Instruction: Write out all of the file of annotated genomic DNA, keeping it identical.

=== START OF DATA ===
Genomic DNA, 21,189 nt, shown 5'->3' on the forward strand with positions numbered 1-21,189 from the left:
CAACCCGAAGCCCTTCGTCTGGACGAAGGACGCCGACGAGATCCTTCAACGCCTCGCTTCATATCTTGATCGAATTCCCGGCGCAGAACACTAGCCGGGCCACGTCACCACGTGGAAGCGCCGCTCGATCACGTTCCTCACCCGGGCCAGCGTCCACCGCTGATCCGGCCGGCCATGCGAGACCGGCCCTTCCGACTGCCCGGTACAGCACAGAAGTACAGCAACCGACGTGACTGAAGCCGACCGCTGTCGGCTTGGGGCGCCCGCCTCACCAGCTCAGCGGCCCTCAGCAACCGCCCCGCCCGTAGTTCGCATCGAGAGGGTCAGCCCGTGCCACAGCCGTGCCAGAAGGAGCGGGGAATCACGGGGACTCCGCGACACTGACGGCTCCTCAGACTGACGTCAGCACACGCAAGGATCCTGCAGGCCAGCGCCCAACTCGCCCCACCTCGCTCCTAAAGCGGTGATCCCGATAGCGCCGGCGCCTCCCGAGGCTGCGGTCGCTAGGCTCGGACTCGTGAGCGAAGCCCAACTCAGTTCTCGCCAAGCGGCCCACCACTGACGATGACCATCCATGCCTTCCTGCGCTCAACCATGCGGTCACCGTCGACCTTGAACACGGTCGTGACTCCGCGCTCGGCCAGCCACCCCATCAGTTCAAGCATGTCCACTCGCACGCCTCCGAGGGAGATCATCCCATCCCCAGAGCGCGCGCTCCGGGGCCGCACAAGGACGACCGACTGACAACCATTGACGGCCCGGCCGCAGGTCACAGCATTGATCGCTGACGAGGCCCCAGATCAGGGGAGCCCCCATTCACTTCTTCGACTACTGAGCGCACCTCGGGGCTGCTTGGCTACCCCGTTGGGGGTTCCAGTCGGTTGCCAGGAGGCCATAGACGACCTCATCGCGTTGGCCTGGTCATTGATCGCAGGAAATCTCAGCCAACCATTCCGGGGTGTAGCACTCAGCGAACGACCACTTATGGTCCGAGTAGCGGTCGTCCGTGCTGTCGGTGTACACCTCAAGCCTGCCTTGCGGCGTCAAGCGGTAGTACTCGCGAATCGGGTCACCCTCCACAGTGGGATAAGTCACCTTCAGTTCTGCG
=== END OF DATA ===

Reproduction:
Genomic DNA, 21,189 nt, shown 5'->3' on the forward strand with positions numbered 1-21,189 from the left:
CAACCCGAAGCCCTTCGTCTGGACGAAGGACGCCGACGAGATCCTTCAACGCCTCGCTTCATATCTTGATCGAATTCCCGGCGCAGAACACTAGCCGGGCCACGTCACCACGTGGAAGCGCCGCTCGATCACGTTCCTCACCCGGGCCAGCGTCCACCGCTGATCCGGCCGGCCATGCGAGACCGGCCCTTCCGACTGCCCGGTACAGCACAGAAGTACAGCAACCGACGTGACTGAAGCCGACCGCTGTCGGCTTGGGGCGCCCGCCTCACCAGCTCAGCGGCCCTCAGCAACCGCCCCGCCCGTAGTTCGCATCGAGAGGGTCAGCCCGTGCCACAGCCGTGCCAGAAGGAGCGGGGAATCACGGGGACTCCGCGACACTGACGGCTCCTCAGACTGACGTCAGCACACGCAAGGATCCTGCAGGCCAGCGCCCAACTCGCCCCACCTCGCTCCTAAAGCGGTGATCCCGATAGCGCCGGCGCCTCCCGAGGCTGCGGTCGCTAGGCTCGGACTCGTGAGCGAAGCCCAACTCAGTTCTCGCCAAGCGGCCCACCACTGACGATGACCATCCATGCCTTCCTGCGCTCAACCATGCGGTCACCGTCGACCTTGAACACGGTCGTGACTCCGCGCTCGGCCAGCCACCCCATCAGTTCAAGCATGTCCACTCGCACGCCTCCGAGGGAGATCATCCCATCCCCAGAGCGCGCGCTCCGGGGCCGCACAAGGACGACCGACTGACAACCATTGACGGCCCGGCCGCAGGTCACAGCATTGATCGCTGACGAGGCCCCAGATCAGGGGAGCCCCCATTCACTTCTTCGACTACTGAGCGCACCTCGGGGCTGCTTGGCTACCCCGTTGGGGGTTCCAGTCGGTTGCCAGGAGGCCATAGACGACCTCATCGCGTTGGCCTGGTCATTGATCGCAGGAAATCTCAGCCAACCATTCCGGGGTGTAGCACTCAGCGAACGACCACTTATGGTCCGAGTAGCGGTCGTCCGTGCTGTCGGTGTACACCTCAAGCCTGCCTTGCGGCGTCAAGCGGTAGTACTCGCGAATCGGGTCACCCTCCACAGTGGGATAAGTCACCTTCAGTTCTGCG